Search Images Maps Play YouTube News Gmail Drive More »
Sign in
Screen reader users: click this link for accessible mode. Accessible mode has the same essential features but works better with your reader.

Patents

  1. Advanced Patent Search
Publication numberUS5440871 A
Publication typeGrant
Application numberUS 08/279,663
Publication dateAug 15, 1995
Filing dateJul 25, 1994
Priority dateNov 13, 1992
Fee statusLapsed
Also published asCA2102637A1, CN1094496A, EP0602795A2, EP0602795A3, EP0602795B1
Publication number08279663, 279663, US 5440871 A, US 5440871A, US-A-5440871, US5440871 A, US5440871A
InventorsDavid H. Dietz, Mouhyieldin Kandis
Original AssigneeFoster Wheeler Energy Corporation
Export CitationBiBTeX, EndNote, RefMan
External Links: USPTO, USPTO Assignment, Espacenet
Circulating fluidized bed reactor combined cycle power generation system
US 5440871 A
Abstract
A combined cycle power generation system and method in which a fluidized bed reactor is incorporated in a combined cycle system to recover heat from the hot exhaust gases from the gas turbine and to drive a series of steam turbines. Additional heat is provided by a combustor receiving fuel gas from a fuel gas generator and the hot gases thus generated are used to drive the gas turbine. The hot exhaust gases from the gas turbine are used as the primary fluidizing gas for the circulating fluidized bed reactor. The reactor is used to recover heat from the hot exhaust gases from the gas turbine and to generate steam to power a series of steam turbines. Additional heat is recovered, and pollutants are removed from flue gases by a condensing lower economizer.
Images(1)
Previous page
Next page
Claims(14)
What is claimed is:
1. A fluidized bed combustion system comprising:
a vessel operative at atmospheric pressure;
means for forming a bed of particulate material including fuel in said vessel whereby a portion of said particulate material is entrained by flue gases produced as a result of combustion of said fuel;
means for fluidizing said particulate material;
means for separating entrained particulate material from flue gases produced as a result of combustion of said fuel;
means for injecting air with a first quantity of steam to preheat said air;
means for passing a first portion of said separated flue gases into a heat exchange relation with a second quantity of steam to heat said second quantity of steam;
means for passing a remaining portion of said separated flue gases into a heat exchange relation to said preheated air to heat said preheated air;
valve means for controlling the relative amounts of separated flue gases passed in said heat exchange relationship with said second quantity of steam and said preheated air;
means for passing water in a heat exchange relation to said fluidized bed to convert said water to a third quantity of steam;
steam turbine means;
means for passing said second quantity of steam to said steam turbine means to drive same;
means for passing said third quantity of steam to said steam turbine means to drive same;
a gas combustor;
means for passing said heated air to said gas combustor;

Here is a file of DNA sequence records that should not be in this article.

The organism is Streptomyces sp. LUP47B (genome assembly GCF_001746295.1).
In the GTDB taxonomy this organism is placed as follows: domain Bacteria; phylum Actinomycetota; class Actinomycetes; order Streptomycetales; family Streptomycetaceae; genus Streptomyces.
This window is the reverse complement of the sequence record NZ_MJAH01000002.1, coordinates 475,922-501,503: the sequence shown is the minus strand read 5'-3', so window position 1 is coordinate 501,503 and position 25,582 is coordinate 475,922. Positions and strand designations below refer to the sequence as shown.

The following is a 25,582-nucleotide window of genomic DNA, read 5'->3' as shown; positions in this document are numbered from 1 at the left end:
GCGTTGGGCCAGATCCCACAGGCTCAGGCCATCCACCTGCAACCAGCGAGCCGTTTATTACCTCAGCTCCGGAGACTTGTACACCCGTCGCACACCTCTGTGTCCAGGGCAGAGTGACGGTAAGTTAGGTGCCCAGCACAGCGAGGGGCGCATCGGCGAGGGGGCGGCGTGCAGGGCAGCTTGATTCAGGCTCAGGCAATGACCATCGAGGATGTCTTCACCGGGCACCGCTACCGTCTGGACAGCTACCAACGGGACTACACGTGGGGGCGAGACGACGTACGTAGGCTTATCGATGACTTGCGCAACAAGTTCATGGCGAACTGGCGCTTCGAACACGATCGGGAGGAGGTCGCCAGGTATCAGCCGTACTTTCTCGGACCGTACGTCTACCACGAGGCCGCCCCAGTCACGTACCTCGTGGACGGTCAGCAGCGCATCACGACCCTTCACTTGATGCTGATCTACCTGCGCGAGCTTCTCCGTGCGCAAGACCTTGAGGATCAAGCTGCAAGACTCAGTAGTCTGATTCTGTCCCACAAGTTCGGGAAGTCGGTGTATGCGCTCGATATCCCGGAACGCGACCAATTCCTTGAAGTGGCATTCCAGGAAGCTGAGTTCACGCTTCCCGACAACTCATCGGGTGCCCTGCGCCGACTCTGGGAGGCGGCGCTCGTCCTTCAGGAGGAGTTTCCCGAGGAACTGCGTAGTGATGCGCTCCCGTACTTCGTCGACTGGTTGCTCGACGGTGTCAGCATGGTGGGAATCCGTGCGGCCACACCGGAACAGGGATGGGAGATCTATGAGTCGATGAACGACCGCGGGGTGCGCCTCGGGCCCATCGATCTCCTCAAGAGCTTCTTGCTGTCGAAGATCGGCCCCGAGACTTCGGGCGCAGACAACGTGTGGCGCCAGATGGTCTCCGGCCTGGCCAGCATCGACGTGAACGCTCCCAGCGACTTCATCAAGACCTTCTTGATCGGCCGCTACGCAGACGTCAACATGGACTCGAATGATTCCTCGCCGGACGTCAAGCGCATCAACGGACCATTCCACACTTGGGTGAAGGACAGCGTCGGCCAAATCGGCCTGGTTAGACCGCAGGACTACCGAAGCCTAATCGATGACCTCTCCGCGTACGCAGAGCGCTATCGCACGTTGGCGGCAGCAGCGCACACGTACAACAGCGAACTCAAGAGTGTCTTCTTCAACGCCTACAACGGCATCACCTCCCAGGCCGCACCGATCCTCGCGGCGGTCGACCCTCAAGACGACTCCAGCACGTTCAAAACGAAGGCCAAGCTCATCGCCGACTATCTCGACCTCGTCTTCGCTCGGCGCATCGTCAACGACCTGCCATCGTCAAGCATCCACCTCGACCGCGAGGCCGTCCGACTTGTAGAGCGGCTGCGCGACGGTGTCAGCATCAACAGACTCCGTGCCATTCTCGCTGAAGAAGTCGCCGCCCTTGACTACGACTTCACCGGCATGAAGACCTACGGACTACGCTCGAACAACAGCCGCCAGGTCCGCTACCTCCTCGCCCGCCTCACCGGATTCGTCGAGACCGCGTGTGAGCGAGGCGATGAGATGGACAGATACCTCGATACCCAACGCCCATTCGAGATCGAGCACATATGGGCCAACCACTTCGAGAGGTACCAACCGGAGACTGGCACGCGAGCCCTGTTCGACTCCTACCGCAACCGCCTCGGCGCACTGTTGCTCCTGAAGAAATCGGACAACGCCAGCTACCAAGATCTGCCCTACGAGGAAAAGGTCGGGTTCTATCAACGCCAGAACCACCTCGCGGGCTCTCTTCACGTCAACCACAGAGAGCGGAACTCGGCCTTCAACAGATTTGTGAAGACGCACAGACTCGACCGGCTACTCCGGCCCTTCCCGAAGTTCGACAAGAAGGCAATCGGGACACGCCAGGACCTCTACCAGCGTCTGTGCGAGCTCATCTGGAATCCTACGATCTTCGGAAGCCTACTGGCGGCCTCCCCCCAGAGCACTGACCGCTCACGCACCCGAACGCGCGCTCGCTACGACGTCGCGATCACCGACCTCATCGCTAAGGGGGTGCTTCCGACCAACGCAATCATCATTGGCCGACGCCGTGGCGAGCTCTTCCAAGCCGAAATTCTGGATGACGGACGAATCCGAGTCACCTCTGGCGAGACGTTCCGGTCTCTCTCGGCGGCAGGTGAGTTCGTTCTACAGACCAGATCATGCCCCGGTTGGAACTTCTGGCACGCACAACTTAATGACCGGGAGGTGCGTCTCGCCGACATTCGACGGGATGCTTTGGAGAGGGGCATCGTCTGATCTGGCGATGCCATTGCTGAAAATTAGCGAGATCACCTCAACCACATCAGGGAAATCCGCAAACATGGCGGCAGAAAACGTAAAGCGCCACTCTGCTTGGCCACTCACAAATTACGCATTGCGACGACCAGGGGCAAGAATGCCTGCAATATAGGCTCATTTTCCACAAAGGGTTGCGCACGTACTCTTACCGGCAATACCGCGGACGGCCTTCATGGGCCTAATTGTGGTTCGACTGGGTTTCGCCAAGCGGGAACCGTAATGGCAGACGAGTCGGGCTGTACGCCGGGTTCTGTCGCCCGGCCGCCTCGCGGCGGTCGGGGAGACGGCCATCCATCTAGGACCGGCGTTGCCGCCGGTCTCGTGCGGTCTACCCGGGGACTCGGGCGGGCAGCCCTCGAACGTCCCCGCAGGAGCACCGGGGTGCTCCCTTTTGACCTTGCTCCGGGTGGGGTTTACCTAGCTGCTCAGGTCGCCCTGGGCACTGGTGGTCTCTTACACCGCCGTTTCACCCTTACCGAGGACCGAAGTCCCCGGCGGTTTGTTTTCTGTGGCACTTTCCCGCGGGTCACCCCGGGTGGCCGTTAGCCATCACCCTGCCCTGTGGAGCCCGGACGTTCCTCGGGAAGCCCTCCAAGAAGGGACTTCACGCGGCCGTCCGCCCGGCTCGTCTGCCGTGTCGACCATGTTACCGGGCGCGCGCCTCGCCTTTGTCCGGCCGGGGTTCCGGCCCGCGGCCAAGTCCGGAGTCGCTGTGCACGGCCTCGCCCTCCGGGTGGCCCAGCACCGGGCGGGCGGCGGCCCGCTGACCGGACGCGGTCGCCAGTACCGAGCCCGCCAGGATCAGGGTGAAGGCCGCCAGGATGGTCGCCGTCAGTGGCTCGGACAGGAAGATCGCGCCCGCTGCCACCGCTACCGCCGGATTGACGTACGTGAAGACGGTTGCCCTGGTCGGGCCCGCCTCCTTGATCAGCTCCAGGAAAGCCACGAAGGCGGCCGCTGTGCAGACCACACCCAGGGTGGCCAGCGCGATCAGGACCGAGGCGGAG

means for passing fuel gas to said gas combustor for combusting said fuel gas in the presence of said first quantity of steam and said heated air to produce hot gases;
a gas turbine; and
means for passing said hot gases to said gas turbine to drive same.
2. The system of claim 1 further comprising means for condensing exhaust steam from said steam turbine means to form said water.
3. The system of claim 1 further comprising means for recycling said separated particulate material back to said fluidized bed.
4. The system of claim 1 further comprising means for receiving organic material, and means for gasifying said material to produce said fuel gas.
5. A fluidized bed combustion method comprising the steps of:
forming a bed of particulate material including fuel at atmospheric pressure;
fluidizing said particulate material whereby a portion of said particulate material is entrained by flue gases produced as a result of combustion of said fuel;
separating the entrained particulate material from flue gases produced as a result of combustion of said fuel;
injecting air with a first quantity of steam to preheat said air and increase the heat capacity of said air;
passing a first portion of said separated flue gases in a heat exchange relation with a second quantity of steam to heat said second quantity of steam;
passing a remaining portion of said flue gases in a heat exchange relation with said preheated air to heat said preheated air;
controlling the relative amounts of separated flue gases passed in said heat exchange relationship with said second quantity of steam and said preheated air;
passing water in a heat exchange relation to said fluidized bed to convert said water to a third quantity of steam;
passing said second quantity of steam to a steam turbine to drive same;
passing said third quantity of steam to said steam turbine to drive same;
passing said heated air to a gas combustor;
passing fuel gas to said gas combustor;
combusting said fuel gas in said gas combustor in the presence of said first quantity of steam and said heated air to produce hot gases; and
passing said hot gases to a gas turbine to drive same.
6. The method of claim 5 further comprising the step of condensing exhaust steam from said steam turbine to form said water.
7. The method of claim 5 further comprising the step of recycling said separated particulate material back to said fluidized bed.